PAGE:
Duplicated, manual processes and foreign exchange volatilities are among the most common factors hampering corporate treasurers, while treasuries themselves are becoming more and more centralised.
The results of Deloitte’s 2015 Global Corporate Treasury Survey show that treasury groups are seeing their functions become ever more strategic, their organisations scaled up and their operations boosted by technology that supports global operations, cash repatriation and liquidity risk management.
However, they also reported experiencing challenges as a result of exposure to global economies, including emerging markets, as well as the growing threat of cyber attacks.
Half of respondents said that the ability to repatriate cash and manage foreign exchange volatility represented the biggest of these challenges. Meanwhile, 65% highlighted the problems of relying on multiple data sources and implementing multiple solutions, some of them manual, to deal with the needs of their organisation.
76% of respondents also noted that treasury activities are still, and increasingly, primarily carried out by centralised treasuries, highlighting a preference for using corporate treasury, centres of excellence and in-house banks.
The results were collected from 100 leading corporations all around the world, drawn from a variety of industries and locations.
“As treasury takes on increasingly strategic roles within the corporation, it continues to be viewed as a risk management function,” says Melissa Cameron, principal of Deloitte & Touche LLP, and global treasury leader.
“The findings of this survey add to our understanding of the challenges and solutions available to treasury groups as they close the gap to real-time and accurate financial exposures and control over cash exposures in all corners of the world.”
In its conclusions, Deloitte said that it was “critical” that treasuries get to grips with operational and technological issues “that mirror the larger threats to their colleagues across the business in emerging markets, third-party risk and cyber risk.”
It identified the following three emerging management challenges as being of particular concern:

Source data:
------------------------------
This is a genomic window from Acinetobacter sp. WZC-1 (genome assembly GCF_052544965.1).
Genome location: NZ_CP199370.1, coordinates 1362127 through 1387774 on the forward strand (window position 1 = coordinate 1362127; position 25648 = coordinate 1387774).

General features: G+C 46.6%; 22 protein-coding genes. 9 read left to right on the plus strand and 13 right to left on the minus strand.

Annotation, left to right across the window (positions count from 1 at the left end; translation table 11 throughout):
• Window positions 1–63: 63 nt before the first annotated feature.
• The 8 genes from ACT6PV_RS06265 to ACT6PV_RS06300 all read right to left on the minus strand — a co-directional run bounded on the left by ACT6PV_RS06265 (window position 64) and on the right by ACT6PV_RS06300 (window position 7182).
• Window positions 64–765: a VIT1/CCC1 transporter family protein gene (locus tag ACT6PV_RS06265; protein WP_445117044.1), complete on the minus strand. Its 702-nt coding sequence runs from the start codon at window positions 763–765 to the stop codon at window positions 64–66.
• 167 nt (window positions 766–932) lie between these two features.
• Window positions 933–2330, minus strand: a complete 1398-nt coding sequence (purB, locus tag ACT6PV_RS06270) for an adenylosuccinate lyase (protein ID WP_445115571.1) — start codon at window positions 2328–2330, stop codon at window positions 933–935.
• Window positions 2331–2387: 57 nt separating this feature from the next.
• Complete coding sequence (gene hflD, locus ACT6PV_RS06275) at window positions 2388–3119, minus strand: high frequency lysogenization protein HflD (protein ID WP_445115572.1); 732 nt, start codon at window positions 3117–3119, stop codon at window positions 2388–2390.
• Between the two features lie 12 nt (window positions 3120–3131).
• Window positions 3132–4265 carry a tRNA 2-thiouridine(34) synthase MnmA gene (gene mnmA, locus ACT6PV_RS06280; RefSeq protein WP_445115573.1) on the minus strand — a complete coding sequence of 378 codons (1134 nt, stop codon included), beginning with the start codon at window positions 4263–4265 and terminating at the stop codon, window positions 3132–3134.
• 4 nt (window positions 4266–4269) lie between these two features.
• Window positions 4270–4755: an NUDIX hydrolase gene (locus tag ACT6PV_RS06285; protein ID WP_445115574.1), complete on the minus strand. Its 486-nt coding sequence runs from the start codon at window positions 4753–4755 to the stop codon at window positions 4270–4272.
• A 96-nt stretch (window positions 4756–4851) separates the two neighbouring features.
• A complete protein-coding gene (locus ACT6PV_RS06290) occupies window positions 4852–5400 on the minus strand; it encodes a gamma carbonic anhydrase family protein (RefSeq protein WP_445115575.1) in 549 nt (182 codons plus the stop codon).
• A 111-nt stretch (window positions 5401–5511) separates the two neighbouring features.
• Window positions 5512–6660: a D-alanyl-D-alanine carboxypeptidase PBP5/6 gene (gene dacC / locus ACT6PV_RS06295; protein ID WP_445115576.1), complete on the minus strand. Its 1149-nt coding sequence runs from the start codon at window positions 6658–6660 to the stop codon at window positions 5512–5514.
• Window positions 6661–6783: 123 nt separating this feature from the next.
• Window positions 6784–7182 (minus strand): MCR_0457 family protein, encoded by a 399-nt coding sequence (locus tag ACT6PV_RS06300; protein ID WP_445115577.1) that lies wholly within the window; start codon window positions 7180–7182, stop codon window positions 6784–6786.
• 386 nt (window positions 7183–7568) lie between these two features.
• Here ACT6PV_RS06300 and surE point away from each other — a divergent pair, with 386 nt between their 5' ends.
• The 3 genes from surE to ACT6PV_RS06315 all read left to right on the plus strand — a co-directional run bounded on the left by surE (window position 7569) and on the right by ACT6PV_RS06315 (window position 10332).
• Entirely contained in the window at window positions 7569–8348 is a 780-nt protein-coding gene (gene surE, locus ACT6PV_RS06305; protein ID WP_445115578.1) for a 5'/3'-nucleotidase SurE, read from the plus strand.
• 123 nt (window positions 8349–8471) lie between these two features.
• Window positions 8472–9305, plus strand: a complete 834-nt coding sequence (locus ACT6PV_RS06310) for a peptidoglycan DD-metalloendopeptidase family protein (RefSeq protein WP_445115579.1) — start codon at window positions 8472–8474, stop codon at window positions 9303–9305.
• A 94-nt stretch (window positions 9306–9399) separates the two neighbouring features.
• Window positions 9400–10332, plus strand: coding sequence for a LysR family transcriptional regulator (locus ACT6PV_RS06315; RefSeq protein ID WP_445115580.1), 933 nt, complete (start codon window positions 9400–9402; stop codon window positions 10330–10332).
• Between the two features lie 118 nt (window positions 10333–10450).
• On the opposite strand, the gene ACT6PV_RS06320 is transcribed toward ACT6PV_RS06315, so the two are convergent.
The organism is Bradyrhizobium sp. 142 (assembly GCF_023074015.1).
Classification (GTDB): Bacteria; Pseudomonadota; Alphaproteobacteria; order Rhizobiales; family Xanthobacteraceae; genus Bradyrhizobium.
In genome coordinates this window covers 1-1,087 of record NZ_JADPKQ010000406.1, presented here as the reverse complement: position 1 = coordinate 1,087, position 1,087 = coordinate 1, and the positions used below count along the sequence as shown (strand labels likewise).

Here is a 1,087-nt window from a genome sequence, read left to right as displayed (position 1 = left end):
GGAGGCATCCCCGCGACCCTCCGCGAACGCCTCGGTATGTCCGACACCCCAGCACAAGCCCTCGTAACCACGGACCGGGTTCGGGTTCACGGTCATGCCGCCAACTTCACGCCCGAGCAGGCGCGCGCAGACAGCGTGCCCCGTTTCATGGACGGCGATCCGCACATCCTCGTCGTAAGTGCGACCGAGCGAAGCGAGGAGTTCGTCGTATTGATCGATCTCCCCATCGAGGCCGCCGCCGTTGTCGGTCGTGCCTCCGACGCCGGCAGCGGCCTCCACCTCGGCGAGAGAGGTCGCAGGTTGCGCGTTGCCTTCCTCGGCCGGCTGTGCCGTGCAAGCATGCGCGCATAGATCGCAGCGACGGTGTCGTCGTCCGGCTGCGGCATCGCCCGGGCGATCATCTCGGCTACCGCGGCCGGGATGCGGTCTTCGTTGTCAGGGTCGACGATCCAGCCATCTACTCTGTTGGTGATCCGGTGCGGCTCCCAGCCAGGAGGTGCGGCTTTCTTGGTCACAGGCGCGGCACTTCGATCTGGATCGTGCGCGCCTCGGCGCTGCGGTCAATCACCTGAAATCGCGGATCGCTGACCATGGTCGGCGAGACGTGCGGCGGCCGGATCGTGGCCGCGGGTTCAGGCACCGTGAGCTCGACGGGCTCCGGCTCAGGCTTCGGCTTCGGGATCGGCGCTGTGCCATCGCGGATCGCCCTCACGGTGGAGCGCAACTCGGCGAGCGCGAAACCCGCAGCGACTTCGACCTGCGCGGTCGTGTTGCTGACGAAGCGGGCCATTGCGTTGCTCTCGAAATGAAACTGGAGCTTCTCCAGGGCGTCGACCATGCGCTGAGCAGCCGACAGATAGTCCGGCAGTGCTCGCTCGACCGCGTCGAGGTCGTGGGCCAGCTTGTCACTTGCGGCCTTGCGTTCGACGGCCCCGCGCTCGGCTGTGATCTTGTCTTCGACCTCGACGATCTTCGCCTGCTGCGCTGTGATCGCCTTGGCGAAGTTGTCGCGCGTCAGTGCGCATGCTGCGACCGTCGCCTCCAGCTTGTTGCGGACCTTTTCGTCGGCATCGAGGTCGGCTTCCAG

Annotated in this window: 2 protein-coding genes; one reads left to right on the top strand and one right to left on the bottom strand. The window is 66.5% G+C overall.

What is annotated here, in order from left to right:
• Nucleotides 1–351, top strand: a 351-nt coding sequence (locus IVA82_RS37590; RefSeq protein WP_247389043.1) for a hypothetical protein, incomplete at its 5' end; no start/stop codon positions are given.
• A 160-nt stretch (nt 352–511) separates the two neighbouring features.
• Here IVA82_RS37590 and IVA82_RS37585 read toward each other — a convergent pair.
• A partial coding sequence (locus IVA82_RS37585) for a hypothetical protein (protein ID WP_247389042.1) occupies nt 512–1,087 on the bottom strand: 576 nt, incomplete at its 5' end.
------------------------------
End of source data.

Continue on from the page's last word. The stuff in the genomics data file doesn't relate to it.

1. Navigating restricted economies
Many companies face the opportunity of emerging market growth with the constraints of repatriation. Treasurers need to be able to speak to their boards and executives about the inter-play (and sometimes divergent outcomes) of these growth opportunities on earnings-per-share vs. cash returns, as well as discuss the liquidity and balance sheet consequences.
2. Increasing need for substance in foreign jurisdictions
Tax authorities are looking closely at the substance of global financing and treasury activities. Treasury teams should expect to see greater substance (decision making, scope of activities, and scale in offshore teams) in foreign treasury centers. This creates a unique opportunity to gather up the activities of countries not previously supported by treasury centers or shared services organizations.
3. Cyber threats have made it to treasury
Treasury departments are now being targeted in elaborate phishing, social engineering and hacking attacks. With the growing complexity of the technology infrastructure, data storage surface, and multiple access points for cyber threats, an organization’s internal monitoring and surveillance strategies as a whole may not be covering the assets treasury protects. Many treasury teams have focused on traditional process and financial controls, relying on team members to support systems administration and maintenance within its “four walls.”
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